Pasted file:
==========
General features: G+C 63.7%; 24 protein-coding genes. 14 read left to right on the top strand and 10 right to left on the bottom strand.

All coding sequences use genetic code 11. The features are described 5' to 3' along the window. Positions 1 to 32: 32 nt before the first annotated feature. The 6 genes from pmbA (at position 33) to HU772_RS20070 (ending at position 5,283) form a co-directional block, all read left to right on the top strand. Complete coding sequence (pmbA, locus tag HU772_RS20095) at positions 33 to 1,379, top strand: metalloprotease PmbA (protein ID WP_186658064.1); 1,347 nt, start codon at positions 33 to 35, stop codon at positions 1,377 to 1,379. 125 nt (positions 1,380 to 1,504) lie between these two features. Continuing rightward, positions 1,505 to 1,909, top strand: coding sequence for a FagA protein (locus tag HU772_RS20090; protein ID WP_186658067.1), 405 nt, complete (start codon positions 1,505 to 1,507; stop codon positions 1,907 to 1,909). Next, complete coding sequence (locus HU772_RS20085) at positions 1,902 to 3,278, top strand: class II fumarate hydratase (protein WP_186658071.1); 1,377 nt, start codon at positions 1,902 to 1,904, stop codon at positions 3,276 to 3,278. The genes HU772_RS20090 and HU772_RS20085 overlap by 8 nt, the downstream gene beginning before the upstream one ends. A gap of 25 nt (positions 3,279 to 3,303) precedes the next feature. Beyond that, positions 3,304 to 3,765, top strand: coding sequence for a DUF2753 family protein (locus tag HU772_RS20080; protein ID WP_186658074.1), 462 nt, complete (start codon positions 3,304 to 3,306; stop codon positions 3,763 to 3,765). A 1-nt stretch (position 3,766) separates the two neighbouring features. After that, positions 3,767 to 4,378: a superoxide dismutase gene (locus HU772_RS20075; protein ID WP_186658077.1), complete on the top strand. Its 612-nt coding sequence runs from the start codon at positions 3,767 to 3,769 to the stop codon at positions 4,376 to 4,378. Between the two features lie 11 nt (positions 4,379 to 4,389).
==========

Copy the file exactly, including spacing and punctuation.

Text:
General features: G+C 63.7%; 24 protein-coding genes. 14 read left to right on the top strand and 10 right to left on the bottom strand.

All coding sequences use genetic code 11. The features are described 5' to 3' along the window. Positions 1 to 32: 32 nt before the first annotated feature. The 6 genes from pmbA (at position 33) to HU772_RS20070 (ending at position 5,283) form a co-directional block, all read left to right on the top strand. Complete coding sequence (pmbA, locus tag HU772_RS20095) at positions 33 to 1,379, top strand: metalloprotease PmbA (protein ID WP_186658064.1); 1,347 nt, start codon at positions 33 to 35, stop codon at positions 1,377 to 1,379. 125 nt (positions 1,380 to 1,504) lie between these two features. Continuing rightward, positions 1,505 to 1,909, top strand: coding sequence for a FagA protein (locus tag HU772_RS20090; protein ID WP_186658067.1), 405 nt, complete (start codon positions 1,505 to 1,507; stop codon positions 1,907 to 1,909). Next, complete coding sequence (locus HU772_RS20085) at positions 1,902 to 3,278, top strand: class II fumarate hydratase (protein WP_186658071.1); 1,377 nt, start codon at positions 1,902 to 1,904, stop codon at positions 3,276 to 3,278. The genes HU772_RS20090 and HU772_RS20085 overlap by 8 nt, the downstream gene beginning before the upstream one ends. A gap of 25 nt (positions 3,279 to 3,303) precedes the next feature. Beyond that, positions 3,304 to 3,765, top strand: coding sequence for a DUF2753 family protein (locus tag HU772_RS20080; protein ID WP_186658074.1), 462 nt, complete (start codon positions 3,304 to 3,306; stop codon positions 3,763 to 3,765). A 1-nt stretch (position 3,766) separates the two neighbouring features. After that, positions 3,767 to 4,378: a superoxide dismutase gene (locus HU772_RS20075; protein ID WP_186658077.1), complete on the top strand. Its 612-nt coding sequence runs from the start codon at positions 3,767 to 3,769 to the stop codon at positions 4,376 to 4,378. Between the two features lie 11 nt (positions 4,379 to 4,389).